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World finance leaders press Europe to do more on debt crisis

April 21, 2012|By Don Lee
  • U.S. Treasury Secretary Timothy F. Geithner was among the global finance officials who lauded the decision to boost the IMF's war chest while urging European governments to continue with reforms.
U.S. Treasury Secretary Timothy F. Geithner was among the global finance… (Francois Mori / AP Photo )

WASHINGTON -- One by one, the world’s top finance officials Saturday pressed Europe to do more to shore up its debt problems, warning that the global recovery remains fragile and that the Eurozone  shouldn’t relax now that it has secured more resources to fight the crisis.

In statements issued a day after officials announced commitments to boost the International Monetary Fund’s emergency lending capacity by $430 billion, finance ministers meeting here called on euro-area policymakers to strengthen their banks and continue to make economic reforms that would lead to stronger and more balanced growth. 

U.S. Treasury Secretary Timothy F. Geithner, while welcoming the new commitments to bolster the IMF’s firepower, said: “The success of the next phase of the crisis response will hinge on Europe’s willingness and ability, together with the European Central Bank, to apply its tools ... flexibly and aggressively to support countries as they implement reforms."

Japan’s finance minister, Jun Azumi, said policymakers “should avoid slipping into complacency and exploit the temporary breathing space [to build] … resilient economic, fiscal and financial systems that are needed to forestall future crises.”

Earlier in the week, Japan pledged to contribute $60 billion to expand the IMF’s so-called firewall to contain the Eurozone’s long-running crisis. That was followed by smaller commitments from a number of other countries, as well as conditional pledges from still others. China, Russia, Brazil and India also were expected to contribute. The euro area previously had pledged to increase its support by $200 billion, and the U.S. had not committed to offer any additional funds.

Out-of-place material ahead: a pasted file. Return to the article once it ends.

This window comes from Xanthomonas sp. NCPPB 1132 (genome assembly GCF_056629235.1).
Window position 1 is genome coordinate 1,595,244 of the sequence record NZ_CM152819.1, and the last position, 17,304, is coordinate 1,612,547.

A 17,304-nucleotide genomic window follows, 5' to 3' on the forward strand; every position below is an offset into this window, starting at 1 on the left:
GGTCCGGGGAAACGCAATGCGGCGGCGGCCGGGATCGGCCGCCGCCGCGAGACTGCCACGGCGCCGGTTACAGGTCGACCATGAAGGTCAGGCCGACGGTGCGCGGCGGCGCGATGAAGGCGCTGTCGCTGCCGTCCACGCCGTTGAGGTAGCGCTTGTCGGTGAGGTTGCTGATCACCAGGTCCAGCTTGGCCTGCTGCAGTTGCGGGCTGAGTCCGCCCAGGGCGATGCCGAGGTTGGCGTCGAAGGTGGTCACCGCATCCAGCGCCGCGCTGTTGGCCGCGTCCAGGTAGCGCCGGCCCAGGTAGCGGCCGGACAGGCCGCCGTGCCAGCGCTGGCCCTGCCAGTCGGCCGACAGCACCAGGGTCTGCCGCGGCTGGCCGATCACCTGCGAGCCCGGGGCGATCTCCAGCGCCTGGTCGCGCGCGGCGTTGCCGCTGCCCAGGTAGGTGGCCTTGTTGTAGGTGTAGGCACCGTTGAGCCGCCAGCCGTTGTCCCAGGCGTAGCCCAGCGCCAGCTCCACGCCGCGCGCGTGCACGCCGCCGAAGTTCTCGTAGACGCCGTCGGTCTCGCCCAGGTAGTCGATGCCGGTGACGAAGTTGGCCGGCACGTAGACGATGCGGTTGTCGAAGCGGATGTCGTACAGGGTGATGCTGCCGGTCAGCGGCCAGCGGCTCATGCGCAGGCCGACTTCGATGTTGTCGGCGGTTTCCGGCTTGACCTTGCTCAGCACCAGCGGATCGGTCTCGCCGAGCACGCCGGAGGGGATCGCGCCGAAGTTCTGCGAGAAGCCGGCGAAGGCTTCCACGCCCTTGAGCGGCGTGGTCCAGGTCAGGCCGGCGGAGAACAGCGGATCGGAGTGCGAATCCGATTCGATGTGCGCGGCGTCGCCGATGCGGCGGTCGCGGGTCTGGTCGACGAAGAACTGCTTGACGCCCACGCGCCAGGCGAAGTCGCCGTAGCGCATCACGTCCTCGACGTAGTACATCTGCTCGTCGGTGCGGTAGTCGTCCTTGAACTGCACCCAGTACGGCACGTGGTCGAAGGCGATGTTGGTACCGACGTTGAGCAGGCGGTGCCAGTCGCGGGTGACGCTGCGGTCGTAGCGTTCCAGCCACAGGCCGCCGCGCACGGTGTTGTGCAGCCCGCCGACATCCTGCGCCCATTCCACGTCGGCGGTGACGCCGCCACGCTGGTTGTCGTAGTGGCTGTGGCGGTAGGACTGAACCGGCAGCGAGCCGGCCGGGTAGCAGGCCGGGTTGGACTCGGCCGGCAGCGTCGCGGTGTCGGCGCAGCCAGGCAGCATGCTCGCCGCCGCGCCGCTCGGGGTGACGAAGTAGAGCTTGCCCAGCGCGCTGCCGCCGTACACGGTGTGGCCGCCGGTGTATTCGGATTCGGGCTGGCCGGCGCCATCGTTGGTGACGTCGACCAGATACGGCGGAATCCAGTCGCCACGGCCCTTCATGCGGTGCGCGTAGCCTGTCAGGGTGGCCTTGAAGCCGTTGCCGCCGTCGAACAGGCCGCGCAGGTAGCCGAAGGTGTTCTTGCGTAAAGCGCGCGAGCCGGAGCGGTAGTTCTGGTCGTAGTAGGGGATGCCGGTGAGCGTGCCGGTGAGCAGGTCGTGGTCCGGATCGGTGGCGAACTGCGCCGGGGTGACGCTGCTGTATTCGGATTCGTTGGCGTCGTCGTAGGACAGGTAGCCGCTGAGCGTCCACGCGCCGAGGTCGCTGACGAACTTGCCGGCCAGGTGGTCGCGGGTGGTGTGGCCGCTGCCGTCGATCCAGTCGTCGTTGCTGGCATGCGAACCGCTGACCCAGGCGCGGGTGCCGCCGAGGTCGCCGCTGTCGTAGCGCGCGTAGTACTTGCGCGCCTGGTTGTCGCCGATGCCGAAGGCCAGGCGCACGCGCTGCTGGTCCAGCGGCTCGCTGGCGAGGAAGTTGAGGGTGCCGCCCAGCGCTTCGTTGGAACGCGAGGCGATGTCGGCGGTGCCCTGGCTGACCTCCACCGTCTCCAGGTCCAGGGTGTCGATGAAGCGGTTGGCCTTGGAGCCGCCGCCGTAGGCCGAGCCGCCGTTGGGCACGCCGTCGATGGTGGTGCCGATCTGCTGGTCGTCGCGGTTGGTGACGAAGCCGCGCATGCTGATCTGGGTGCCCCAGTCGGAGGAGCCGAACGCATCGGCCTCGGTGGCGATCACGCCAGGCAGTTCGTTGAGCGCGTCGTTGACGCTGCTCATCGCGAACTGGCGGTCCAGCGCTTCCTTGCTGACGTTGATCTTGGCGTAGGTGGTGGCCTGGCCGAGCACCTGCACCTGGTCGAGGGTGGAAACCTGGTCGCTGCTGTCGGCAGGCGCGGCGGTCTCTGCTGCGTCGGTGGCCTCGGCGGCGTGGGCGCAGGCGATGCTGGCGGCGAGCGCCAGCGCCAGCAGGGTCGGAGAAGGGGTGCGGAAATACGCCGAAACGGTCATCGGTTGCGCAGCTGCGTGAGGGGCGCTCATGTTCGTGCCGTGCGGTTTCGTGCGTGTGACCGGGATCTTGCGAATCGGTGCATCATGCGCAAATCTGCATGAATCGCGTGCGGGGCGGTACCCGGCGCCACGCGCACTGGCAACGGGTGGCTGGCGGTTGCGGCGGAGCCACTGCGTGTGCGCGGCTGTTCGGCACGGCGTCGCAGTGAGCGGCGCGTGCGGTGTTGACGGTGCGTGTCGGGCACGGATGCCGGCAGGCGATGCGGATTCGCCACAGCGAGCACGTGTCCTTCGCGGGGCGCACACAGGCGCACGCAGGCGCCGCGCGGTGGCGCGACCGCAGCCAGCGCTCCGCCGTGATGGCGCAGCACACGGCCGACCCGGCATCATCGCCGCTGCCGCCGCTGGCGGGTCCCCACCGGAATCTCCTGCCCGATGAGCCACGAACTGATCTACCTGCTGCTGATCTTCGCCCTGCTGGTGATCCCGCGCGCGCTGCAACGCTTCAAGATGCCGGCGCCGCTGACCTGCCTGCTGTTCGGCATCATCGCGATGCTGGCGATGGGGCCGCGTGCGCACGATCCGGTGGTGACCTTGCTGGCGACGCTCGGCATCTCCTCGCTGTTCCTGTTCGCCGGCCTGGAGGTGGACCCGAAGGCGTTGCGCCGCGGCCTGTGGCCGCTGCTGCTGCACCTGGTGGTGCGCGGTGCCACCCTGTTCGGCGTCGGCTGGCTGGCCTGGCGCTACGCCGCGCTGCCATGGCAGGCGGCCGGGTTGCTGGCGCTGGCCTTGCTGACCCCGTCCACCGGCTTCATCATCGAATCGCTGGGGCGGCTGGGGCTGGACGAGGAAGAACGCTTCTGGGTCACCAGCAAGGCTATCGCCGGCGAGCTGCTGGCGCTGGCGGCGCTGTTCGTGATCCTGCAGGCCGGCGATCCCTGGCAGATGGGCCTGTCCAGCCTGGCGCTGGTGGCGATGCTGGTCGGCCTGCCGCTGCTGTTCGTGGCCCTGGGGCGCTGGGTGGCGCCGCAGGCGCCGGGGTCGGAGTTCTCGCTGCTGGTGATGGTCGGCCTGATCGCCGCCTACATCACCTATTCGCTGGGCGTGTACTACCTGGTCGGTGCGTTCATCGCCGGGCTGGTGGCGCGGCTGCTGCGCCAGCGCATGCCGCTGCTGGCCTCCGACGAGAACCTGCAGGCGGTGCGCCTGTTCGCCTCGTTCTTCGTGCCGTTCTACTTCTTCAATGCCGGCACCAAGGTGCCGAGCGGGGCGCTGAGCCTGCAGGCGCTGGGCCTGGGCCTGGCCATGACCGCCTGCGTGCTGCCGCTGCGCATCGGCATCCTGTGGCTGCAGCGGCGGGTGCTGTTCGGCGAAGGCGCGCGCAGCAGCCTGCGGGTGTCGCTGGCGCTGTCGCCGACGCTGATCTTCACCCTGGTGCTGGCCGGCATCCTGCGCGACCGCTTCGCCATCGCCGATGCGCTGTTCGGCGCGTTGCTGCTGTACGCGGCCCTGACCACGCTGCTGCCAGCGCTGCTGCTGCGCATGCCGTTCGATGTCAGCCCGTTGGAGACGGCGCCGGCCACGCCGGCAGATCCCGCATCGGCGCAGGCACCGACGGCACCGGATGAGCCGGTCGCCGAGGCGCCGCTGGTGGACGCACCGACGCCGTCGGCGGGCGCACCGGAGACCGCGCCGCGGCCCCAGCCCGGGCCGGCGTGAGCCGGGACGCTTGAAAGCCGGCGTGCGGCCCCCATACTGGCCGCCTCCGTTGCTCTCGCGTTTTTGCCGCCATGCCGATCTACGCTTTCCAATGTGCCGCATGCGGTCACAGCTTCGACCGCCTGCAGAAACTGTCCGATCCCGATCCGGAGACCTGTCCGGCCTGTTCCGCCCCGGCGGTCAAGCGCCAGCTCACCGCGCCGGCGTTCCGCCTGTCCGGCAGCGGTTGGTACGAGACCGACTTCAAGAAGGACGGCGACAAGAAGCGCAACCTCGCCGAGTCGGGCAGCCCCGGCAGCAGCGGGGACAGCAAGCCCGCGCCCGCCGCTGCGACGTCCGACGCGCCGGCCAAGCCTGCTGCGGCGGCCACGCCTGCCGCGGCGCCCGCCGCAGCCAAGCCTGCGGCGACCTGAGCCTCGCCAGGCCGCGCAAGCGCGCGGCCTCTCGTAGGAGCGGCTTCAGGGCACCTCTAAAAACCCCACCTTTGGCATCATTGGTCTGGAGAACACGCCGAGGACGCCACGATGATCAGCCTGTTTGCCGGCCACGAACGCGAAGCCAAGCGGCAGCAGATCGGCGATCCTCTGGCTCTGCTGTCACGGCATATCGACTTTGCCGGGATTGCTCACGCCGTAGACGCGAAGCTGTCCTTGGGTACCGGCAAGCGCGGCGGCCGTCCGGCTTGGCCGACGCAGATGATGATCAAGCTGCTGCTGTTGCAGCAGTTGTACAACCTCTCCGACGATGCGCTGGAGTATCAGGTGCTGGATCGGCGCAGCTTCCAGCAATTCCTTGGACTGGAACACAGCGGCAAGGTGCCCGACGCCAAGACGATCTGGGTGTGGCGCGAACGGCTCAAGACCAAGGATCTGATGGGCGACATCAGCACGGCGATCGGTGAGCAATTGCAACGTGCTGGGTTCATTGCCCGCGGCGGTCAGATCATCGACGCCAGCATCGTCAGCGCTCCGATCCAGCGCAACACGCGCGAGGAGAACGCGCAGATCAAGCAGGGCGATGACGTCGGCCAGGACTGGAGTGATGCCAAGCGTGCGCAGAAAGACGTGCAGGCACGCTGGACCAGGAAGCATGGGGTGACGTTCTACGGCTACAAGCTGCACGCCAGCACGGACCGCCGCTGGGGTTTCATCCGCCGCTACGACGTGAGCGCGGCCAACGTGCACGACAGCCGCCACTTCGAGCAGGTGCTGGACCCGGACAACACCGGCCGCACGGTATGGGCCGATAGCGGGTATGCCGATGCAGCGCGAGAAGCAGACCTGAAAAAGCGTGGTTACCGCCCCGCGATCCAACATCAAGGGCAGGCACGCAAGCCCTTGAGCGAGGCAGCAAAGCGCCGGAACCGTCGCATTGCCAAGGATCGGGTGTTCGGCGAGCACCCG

The amount of new commitments, although less than the $500 billion initially sought, was still the second-largest in IMF history, experts said, and is likely to give investors greater confidence that the problems can be contained.

“It has to be seen as a good thing because it reinforces the firewall framework,” said Nicolas Veron, a scholar with Bruegel, a research institute in Brussels.

At the same time, Veron and other analysts noted that a bigger IMF war chest, while helpful, doesn’t address the underlying economic and political problems and imbalances that lie at the heart of the euro crisis.

The IMF’s governing panel said nearly as much Saturday in urging the euro area to undertake “bold structural reforms” that would be “crucial to boosting confidence and productivity, facilitating rebalancing within the monetary union, and promoting strong and balanced growth.”

Brazil’s finance minister, Guido Mantega, went further, criticizing some European countries for tightening up their spending when, he said, they should be doing the opposite to spur global growth.

“Germany and other Northern European countries may be able to adopt more flexible fiscal policies,” he said. “This would not only help global demand but also facilitate the rebalancing within the euro area.”

Germany’s finance minister, Wolfgang Schauble, said his country was committed to consolidating public finances.

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